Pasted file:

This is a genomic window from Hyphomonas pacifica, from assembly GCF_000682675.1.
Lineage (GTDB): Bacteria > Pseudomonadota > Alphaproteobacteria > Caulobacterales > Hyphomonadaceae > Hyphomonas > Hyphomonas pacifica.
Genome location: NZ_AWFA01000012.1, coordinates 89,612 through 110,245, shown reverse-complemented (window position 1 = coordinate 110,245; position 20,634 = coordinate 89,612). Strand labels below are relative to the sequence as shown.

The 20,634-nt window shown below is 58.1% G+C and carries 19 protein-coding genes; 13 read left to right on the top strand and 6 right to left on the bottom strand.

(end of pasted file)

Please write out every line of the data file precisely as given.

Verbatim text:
This is a genomic window from Hyphomonas pacifica, from assembly GCF_000682675.1.
Lineage (GTDB): Bacteria > Pseudomonadota > Alphaproteobacteria > Caulobacterales > Hyphomonadaceae > Hyphomonas > Hyphomonas pacifica.
Genome location: NZ_AWFA01000012.1, coordinates 89,612 through 110,245, shown reverse-complemented (window position 1 = coordinate 110,245; position 20,634 = coordinate 89,612). Strand labels below are relative to the sequence as shown.

The 20,634-nt window shown below is 58.1% G+C and carries 19 protein-coding genes; 13 read left to right on the top strand and 6 right to left on the bottom strand.